Crop improvement has always been, but will be even more so in the twenty-first century, an information intensive process. For effective and efficient improvement, a range of activities from molecular biology to genetics to indirect selection must now be involved. The rate of progress made by any breeding programme depends as much on the efficient integration of information from these activities as it does on the activities themselves. Plant breeders are now realizing the importance of innovative approaches that include the use of a range of molecular methods and their outputs, and the possibilities of transferring this information from model species to cultivated crops. The use of these high throughput methods in model crops has already generated a large amount of public resources such as databases containing genetic resource, genomic and genetic information; tools for the effective analysis, data mining and visualization of such information; and semantic web resources for data integration. In this chapter, we highlight the role and contributions of bioinformatics to crop research and breeding by focusing on the bioinformatics resources that are available for crop science research and breeding, and indicating gaps that need to be bridged that will allow scientists to access, transfer and integrate data with ease.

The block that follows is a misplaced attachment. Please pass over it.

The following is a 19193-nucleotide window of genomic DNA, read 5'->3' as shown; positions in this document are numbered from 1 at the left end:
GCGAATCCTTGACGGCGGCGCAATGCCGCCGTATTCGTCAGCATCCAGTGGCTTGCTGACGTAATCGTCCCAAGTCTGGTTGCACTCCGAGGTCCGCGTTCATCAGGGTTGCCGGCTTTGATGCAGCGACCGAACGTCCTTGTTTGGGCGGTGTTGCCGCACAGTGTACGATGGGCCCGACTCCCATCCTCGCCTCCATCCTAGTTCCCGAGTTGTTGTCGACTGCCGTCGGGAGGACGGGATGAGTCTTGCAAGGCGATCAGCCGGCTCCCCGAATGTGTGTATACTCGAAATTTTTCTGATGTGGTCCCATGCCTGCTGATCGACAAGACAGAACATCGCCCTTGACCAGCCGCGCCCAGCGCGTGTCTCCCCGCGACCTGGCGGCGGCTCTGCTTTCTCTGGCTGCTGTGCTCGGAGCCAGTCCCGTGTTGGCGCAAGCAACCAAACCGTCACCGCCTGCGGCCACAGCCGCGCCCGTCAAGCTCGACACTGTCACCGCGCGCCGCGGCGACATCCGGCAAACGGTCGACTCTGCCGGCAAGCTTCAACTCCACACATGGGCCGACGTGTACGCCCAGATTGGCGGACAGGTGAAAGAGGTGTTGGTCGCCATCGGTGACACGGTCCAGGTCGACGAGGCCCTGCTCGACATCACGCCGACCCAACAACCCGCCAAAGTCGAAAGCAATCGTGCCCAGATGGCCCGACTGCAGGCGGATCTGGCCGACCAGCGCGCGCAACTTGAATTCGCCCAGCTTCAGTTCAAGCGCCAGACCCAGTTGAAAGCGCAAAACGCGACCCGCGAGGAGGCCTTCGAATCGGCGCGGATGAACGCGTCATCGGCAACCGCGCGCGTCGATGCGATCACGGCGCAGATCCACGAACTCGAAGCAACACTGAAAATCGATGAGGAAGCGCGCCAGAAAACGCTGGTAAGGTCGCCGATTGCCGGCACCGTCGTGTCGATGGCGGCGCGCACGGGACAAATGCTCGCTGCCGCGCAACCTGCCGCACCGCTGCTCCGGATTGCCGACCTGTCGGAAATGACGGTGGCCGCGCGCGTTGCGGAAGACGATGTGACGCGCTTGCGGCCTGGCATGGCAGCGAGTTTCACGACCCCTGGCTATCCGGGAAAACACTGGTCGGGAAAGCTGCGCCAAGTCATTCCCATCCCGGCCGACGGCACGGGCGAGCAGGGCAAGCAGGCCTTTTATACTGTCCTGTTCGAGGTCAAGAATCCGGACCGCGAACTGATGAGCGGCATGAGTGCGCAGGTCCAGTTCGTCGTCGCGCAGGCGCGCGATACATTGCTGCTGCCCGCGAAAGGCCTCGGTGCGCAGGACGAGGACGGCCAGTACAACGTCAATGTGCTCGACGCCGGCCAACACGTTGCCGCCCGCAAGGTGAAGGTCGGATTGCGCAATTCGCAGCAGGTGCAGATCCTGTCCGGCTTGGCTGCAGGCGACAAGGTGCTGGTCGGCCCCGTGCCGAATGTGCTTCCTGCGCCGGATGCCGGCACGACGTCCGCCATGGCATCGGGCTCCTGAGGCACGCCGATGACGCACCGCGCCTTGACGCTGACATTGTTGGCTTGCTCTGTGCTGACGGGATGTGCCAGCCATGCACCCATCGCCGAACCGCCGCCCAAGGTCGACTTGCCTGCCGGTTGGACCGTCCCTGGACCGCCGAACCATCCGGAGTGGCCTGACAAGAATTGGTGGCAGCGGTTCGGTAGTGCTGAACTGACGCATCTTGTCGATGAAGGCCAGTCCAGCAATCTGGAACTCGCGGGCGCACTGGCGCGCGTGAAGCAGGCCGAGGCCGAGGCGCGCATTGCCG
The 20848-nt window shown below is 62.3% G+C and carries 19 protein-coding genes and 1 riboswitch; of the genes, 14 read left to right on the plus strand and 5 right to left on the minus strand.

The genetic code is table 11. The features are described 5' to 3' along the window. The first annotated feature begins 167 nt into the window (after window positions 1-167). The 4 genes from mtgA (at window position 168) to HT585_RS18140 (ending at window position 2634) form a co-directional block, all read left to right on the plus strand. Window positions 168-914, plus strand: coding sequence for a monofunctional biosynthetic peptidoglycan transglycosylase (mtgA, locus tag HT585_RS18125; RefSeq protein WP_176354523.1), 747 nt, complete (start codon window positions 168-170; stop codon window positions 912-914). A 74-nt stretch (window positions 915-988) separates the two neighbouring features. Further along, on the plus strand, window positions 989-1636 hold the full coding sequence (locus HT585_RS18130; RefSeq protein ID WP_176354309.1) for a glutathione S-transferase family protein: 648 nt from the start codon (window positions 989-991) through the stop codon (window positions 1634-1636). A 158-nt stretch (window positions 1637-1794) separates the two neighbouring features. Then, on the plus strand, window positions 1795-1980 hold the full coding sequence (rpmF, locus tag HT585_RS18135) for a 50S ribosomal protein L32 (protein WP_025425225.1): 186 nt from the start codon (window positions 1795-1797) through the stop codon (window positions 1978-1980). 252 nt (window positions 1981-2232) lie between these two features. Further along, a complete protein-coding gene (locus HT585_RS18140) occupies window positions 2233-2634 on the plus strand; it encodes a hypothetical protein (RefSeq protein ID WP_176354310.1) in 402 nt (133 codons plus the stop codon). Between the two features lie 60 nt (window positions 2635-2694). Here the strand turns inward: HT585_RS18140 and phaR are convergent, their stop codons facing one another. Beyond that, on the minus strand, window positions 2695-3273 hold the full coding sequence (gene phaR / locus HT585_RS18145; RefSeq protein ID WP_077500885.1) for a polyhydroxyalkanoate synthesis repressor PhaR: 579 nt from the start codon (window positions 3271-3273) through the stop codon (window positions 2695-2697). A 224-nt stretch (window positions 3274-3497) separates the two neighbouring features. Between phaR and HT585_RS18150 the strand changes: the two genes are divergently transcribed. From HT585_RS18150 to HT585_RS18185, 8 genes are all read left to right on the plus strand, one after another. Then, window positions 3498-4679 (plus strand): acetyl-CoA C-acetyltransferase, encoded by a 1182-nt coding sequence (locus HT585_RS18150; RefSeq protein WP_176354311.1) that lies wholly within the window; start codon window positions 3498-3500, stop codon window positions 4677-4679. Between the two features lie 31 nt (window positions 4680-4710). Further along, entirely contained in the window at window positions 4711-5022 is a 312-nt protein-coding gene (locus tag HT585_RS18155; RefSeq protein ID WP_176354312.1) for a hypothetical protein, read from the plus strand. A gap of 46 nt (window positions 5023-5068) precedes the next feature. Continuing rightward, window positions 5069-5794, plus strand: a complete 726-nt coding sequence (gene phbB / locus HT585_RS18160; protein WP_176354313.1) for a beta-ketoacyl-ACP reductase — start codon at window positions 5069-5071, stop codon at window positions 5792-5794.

In: Molecular Techniques in Crop Improvement, Volume II (Jain SM, Brar DS, eds ). Springer, Dordrecht, The Netherlands, pp 97–116. ISBN: 978-90-481-2966-9 (Print); 978-90-481-2967-6 (Online); DOI: 10.1007/978-90-481-2967-6_4